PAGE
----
Lots of people showed up for the dance wearing their best suits and shiny shoes hoping to catch her eye, but the outcome was always inevitable – prom queens go home with quarterbacks.
You can lament the cynicism behind the competition to pit various States and communities against each other in an incentives bidding war to attract the Amazon HQ2 project, and the wasted hours and energy pulling together the responses to RfPs by hundreds of EDOs, or indeed the false expectations that this approach was going to be different, but we should not be too surprised at the outcome.
Many EDOs have told me that the experience of preparing a complex and comprehensive response for Amazon has been formative and even where they knew the probability of success was remote, the stock of collateral and stakeholder relationships they now have at their disposal will be hugely valuable for other prospects. On the other hand some are bitter that it was never a real competition and political pressure forced them to abandon the day job and focus solely on this for many weeks at the expense of other more accessible opportunities.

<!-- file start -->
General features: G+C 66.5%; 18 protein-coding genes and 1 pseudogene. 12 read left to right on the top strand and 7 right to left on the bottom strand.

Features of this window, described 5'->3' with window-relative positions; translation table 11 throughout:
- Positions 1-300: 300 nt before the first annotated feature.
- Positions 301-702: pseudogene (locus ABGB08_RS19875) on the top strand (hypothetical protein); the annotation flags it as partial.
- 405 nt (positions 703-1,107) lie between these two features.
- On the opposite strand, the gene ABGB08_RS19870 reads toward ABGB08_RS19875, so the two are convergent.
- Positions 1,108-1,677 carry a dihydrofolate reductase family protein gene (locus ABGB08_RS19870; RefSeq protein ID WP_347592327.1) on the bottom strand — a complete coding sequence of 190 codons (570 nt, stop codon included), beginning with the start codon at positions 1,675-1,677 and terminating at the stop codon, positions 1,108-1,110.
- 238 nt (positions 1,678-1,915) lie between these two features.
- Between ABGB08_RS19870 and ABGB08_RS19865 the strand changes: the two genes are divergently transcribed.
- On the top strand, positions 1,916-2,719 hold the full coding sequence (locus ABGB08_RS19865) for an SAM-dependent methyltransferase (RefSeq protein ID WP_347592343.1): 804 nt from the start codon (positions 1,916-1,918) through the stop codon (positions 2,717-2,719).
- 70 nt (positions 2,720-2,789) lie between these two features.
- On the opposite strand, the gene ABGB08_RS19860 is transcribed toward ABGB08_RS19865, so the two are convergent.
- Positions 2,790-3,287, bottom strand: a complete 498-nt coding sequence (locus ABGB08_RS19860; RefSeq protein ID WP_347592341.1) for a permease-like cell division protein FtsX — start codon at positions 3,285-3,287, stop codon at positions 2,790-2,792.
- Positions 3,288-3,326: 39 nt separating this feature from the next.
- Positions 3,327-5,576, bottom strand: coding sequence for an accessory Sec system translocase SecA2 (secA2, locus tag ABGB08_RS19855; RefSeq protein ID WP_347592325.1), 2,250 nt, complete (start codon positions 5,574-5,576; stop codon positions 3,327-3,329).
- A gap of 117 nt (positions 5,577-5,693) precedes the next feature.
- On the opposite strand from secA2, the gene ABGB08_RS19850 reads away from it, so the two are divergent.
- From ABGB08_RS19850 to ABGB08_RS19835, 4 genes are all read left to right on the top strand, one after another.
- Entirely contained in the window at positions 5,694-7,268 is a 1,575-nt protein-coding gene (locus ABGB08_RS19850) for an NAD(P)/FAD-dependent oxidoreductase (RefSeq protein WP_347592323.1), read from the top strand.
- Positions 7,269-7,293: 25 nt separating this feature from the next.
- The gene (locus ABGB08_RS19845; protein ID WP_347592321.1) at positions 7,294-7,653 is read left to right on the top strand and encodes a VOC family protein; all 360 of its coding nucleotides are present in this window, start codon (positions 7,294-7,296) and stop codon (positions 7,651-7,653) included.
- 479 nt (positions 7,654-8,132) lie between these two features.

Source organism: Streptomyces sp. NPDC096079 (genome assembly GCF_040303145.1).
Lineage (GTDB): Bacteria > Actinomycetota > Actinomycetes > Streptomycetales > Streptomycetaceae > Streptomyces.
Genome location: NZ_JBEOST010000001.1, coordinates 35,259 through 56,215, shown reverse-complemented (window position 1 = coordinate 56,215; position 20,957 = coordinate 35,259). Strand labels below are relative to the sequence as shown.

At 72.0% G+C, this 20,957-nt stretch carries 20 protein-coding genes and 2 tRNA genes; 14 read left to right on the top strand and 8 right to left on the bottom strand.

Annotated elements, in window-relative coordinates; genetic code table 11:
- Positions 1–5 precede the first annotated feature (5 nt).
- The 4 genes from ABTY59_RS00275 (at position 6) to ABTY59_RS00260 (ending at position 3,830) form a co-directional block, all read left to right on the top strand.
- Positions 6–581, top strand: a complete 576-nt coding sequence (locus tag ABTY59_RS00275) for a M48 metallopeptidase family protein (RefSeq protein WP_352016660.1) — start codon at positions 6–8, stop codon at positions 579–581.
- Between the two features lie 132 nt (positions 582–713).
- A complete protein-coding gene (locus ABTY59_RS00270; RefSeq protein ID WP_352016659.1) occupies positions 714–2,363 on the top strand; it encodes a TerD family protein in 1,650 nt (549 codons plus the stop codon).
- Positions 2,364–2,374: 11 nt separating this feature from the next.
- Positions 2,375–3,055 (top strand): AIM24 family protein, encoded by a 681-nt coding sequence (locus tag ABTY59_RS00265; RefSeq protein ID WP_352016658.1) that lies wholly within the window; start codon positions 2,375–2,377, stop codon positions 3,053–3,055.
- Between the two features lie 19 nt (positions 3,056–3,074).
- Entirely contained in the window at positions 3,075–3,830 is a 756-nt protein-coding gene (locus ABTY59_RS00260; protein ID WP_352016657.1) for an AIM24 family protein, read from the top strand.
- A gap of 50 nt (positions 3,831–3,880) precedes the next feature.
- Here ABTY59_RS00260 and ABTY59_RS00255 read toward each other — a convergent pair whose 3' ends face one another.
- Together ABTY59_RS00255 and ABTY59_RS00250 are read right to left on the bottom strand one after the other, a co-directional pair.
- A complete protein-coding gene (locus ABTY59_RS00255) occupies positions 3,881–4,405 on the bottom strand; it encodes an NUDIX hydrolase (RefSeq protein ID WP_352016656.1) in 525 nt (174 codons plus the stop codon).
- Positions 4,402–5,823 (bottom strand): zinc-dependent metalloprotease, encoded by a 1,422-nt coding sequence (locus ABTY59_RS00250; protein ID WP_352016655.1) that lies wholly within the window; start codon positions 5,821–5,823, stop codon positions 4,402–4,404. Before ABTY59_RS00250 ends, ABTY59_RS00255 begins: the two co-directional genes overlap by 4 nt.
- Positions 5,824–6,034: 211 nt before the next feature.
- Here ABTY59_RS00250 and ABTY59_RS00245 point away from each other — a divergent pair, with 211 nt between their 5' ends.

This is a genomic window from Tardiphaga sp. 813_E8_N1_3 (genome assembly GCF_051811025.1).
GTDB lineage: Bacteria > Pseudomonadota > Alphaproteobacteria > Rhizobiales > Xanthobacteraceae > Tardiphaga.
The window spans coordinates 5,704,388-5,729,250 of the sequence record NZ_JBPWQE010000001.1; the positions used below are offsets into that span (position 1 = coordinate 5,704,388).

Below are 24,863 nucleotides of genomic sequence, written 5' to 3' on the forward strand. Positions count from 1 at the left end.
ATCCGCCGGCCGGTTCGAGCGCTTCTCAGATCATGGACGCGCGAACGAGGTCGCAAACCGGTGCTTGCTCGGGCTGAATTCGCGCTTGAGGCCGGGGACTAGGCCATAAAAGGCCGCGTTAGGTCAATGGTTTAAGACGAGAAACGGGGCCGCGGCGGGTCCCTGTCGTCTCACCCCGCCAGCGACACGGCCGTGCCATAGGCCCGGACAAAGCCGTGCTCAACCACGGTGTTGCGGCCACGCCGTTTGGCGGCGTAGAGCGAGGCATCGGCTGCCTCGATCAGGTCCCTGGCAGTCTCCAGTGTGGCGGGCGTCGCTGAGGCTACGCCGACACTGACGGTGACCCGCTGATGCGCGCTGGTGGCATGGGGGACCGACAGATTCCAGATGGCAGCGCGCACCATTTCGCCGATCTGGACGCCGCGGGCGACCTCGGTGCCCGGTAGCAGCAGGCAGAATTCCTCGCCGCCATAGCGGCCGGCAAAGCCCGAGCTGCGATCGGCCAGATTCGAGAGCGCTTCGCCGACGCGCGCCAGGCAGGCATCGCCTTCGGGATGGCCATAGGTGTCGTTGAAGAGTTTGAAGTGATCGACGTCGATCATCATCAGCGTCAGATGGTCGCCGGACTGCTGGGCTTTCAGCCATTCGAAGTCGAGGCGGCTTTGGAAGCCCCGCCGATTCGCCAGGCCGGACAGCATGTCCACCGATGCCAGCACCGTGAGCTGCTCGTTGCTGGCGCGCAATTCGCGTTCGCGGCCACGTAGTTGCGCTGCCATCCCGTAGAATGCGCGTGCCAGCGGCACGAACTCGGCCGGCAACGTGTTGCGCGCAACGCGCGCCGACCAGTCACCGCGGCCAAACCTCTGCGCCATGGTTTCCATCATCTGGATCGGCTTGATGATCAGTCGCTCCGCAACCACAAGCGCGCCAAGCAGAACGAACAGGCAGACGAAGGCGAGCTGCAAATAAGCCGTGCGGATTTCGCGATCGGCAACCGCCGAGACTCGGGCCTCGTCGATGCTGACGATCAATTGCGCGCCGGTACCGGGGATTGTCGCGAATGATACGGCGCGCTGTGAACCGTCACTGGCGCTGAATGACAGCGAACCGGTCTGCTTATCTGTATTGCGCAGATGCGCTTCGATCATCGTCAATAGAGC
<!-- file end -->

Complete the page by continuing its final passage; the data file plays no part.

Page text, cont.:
History would suggest that the location drivers and criteria for a secondary HQ are remarkably consistent: global city to burnish the image of the company, access to an existing pool of talent and a draw for mobile talent, presence of world class investment banking, legal and professional services, international and domestic airline linkages, resilient digital infrastructure, iconic real estate or the option to build, and access to the administration and policy makers. Corporate tax was a key driver in the past, but the US is getting more competitive and effective global tax rates for the FAANGS (Facebook, Amazon, Apple, Netflix, Google, Stock), is next to zero. New York and DC tick most of these boxes, and the trade-off will be whether commercial drivers, access to markets and talent in the case of NY trump access to lobbyists and policy makers in the case of DC.